James Andrew Beard (May 5, 1903 – January 21, 1985) was an American chef and food writer. James Beard is recognized by many as the father of American gastronomy. Throughout his life, he pursued and advocated the highest standards, and served as a mentor to emerging talents in the field of the culinary arts.
James Beard is the central figure in the story of the establishment of an American food identity. James Beard was an eccentric personality who brought French cooking to the American middle and upper classes in the 1950s. Many consider him the father of American style cooking. His legacy lives on in his twenty books, numerous writings, his own foundation, and his foundation's annual Beard awards in various culinary genres.
Beard was born in Portland, Oregon
, to Elizabeth and John Beard. His mother operated a boarding house and his father worked at the city's customs house. The family vacationed on the Pacific coast in Gearhart, Oregon
. Here Beard was exposed to the unique local foods of the Pacific Northwest
, including seafood and wild berries.
James Beard’s earliest memory of food was the Lewis and Clark Exposition of 1905 when he was just two years old. Beard in his memoir recalls: “I was taken to the exposition two or three times. The thing that remained in my mind above all others — I think it marked my life — was watching Triscuits and shredded wheat biscuits being made. Isn’t that crazy? At two years old that memory was made. It intrigued the hell out of me.”
Beard started his life bedridden with malaria at the age of three. Beard's sickness gave him time to eat and enjoy the food prepared by his mother and their Chinese helper. Beard's early childhood and the influence that Chinese cooking had on him helped prepare him for a later life at the forefront of culinary American chic. According to Beard he was raised by Thema and Let who instilled a passion for Chinese culture. According to David Kamp, “in 1940 — he realized that part of his mission [as a food connoisseur] was to defend the pleasure of real cooking and fresh ingredients against the assault of the Jell-O-mold people and the domestic scientists. Beard lived in France in the 1920s. Consequently, Beard experienced French cuisine at bistros. As a result of Beard's exposure and subsequent influence of French culinary culture he became a Francophile.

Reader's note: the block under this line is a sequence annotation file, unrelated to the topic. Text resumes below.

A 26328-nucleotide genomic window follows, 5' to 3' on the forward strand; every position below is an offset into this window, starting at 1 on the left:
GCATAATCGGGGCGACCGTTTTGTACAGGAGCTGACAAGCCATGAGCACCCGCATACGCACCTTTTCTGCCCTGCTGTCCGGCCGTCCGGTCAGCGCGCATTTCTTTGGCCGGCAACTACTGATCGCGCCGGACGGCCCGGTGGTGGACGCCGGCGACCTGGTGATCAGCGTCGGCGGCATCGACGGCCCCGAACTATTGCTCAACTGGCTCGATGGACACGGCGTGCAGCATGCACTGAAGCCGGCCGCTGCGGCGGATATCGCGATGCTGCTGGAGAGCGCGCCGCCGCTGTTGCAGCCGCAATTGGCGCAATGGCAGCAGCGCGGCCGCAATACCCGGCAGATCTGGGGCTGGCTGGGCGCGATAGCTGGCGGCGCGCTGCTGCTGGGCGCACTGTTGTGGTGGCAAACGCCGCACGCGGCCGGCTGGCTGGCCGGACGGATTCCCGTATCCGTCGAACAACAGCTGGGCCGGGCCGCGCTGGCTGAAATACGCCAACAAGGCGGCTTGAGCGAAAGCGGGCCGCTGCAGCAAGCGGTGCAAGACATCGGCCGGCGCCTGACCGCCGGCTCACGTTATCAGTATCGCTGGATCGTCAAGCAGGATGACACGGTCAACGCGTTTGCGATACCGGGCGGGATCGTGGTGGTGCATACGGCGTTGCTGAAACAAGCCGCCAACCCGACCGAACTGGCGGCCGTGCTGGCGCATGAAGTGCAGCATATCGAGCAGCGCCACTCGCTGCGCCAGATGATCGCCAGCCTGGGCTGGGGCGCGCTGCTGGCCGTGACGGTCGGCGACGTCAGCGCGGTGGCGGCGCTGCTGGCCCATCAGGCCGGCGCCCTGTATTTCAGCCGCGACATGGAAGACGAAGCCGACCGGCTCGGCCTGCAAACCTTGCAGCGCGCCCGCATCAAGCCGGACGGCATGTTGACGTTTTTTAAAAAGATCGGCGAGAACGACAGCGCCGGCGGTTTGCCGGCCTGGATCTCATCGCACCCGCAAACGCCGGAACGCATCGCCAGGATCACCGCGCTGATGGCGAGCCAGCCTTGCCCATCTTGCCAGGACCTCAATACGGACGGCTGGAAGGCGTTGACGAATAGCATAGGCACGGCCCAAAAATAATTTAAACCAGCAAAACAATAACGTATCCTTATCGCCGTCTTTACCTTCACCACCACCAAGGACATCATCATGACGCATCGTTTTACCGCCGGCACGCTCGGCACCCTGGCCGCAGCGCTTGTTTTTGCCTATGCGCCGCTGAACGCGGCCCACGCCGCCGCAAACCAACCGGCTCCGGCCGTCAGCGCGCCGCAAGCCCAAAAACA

According to the James Beard Foundation, "After a brief stint at Reed College in Portland, in 1923 Beard went on the road with a theatrical troupe. He lived abroad for several years studying voice and theater, but returned to the United States for good in 1927".
He trained initially as a singer and actor, and moved to New York City
in 1937. Not having much luck in the theater, he and his friend, Bill Rhodes, capitalized on the cocktail party
craze by opening a catering company, "Hors D'Oeuvre, Inc.", which led the publication of Beard's first cookbook, Hors D'Oeuvre and Canapés
, a compilation of his catering recipes. Rationing difficulties during World War II
brought his catering business to a halt. In 1946, he appeared on an early televised cooking show, I Love to Eat
, on NBC
, and thus began his rise as an eminent American food authority.